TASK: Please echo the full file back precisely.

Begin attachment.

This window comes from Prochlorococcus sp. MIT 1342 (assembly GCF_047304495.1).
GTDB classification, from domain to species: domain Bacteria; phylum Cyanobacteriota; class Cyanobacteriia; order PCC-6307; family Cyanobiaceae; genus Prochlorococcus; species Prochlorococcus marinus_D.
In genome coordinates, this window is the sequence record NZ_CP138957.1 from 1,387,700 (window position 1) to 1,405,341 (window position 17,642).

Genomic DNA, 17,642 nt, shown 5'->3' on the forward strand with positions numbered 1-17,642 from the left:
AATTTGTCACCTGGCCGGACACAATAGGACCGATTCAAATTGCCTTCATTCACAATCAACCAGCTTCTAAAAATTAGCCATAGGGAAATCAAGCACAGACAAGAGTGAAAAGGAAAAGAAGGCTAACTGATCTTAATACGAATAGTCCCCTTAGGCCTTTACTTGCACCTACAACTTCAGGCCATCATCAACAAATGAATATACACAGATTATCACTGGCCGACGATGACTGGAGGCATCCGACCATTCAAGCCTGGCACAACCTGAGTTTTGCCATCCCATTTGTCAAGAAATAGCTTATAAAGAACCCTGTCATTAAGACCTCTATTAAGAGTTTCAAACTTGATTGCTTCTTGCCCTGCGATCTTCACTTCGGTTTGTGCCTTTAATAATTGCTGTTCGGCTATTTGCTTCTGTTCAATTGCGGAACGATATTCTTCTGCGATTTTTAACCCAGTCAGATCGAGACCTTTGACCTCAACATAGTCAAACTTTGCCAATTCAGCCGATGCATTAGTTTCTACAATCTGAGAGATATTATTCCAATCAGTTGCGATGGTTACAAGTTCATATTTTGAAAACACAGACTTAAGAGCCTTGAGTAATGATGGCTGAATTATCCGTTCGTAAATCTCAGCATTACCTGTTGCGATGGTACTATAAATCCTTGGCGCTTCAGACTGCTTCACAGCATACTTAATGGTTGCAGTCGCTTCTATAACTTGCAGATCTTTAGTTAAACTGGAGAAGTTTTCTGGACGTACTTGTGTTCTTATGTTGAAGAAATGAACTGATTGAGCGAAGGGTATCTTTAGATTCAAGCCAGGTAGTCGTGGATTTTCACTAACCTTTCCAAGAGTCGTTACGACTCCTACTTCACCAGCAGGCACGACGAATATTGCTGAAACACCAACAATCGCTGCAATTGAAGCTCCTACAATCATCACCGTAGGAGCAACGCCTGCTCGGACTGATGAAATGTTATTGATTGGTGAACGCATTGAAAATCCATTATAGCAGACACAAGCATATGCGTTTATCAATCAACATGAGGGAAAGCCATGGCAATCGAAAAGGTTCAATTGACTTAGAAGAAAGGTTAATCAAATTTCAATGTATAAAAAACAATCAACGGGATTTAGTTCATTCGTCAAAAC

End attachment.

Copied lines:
This window comes from Prochlorococcus sp. MIT 1342 (assembly GCF_047304495.1).
GTDB classification, from domain to species: domain Bacteria; phylum Cyanobacteriota; class Cyanobacteriia; order PCC-6307; family Cyanobiaceae; genus Prochlorococcus; species Prochlorococcus marinus_D.
In genome coordinates, this window is the sequence record NZ_CP138957.1 from 1,387,700 (window position 1) to 1,405,341 (window position 17,642).

Genomic DNA, 17,642 nt, shown 5'->3' on the forward strand with positions numbered 1-17,642 from the left:
AATTTGTCACCTGGCCGGACACAATAGGACCGATTCAAATTGCCTTCATTCACAATCAACCAGCTTCTAAAAATTAGCCATAGGGAAATCAAGCACAGACAAGAGTGAAAAGGAAAAGAAGGCTAACTGATCTTAATACGAATAGTCCCCTTAGGCCTTTACTTGCACCTACAACTTCAGGCCATCATCAACAAATGAATATACACAGATTATCACTGGCCGACGATGACTGGAGGCATCCGACCATTCAAGCCTGGCACAACCTGAGTTTTGCCATCCCATTTGTCAAGAAATAGCTTATAAAGAACCCTGTCATTAAGACCTCTATTAAGAGTTTCAAACTTGATTGCTTCTTGCCCTGCGATCTTCACTTCGGTTTGTGCCTTTAATAATTGCTGTTCGGCTATTTGCTTCTGTTCAATTGCGGAACGATATTCTTCTGCGATTTTTAACCCAGTCAGATCGAGACCTTTGACCTCAACATAGTCAAACTTTGCCAATTCAGCCGATGCATTAGTTTCTACAATCTGAGAGATATTATTCCAATCAGTTGCGATGGTTACAAGTTCATATTTTGAAAACACAGACTTAAGAGCCTTGAGTAATGATGGCTGAATTATCCGTTCGTAAATCTCAGCATTACCTGTTGCGATGGTACTATAAATCCTTGGCGCTTCAGACTGCTTCACAGCATACTTAATGGTTGCAGTCGCTTCTATAACTTGCAGATCTTTAGTTAAACTGGAGAAGTTTTCTGGACGTACTTGTGTTCTTATGTTGAAGAAATGAACTGATTGAGCGAAGGGTATCTTTAGATTCAAGCCAGGTAGTCGTGGATTTTCACTAACCTTTCCAAGAGTCGTTACGACTCCTACTTCACCAGCAGGCACGACGAATATTGCTGAAACACCAACAATCGCTGCAATTGAAGCTCCTACAATCATCACCGTAGGAGCAACGCCTGCTCGGACTGATGAAATGTTATTGATTGGTGAACGCATTGAAAATCCATTATAGCAGACACAAGCATATGCGTTTATCAATCAACATGAGGGAAAGCCATGGCAATCGAAAAGGTTCAATTGACTTAGAAGAAAGGTTAATCAAATTTCAATGTATAAAAAACAATCAACGGGATTTAGTTCATTCGTCAAAAC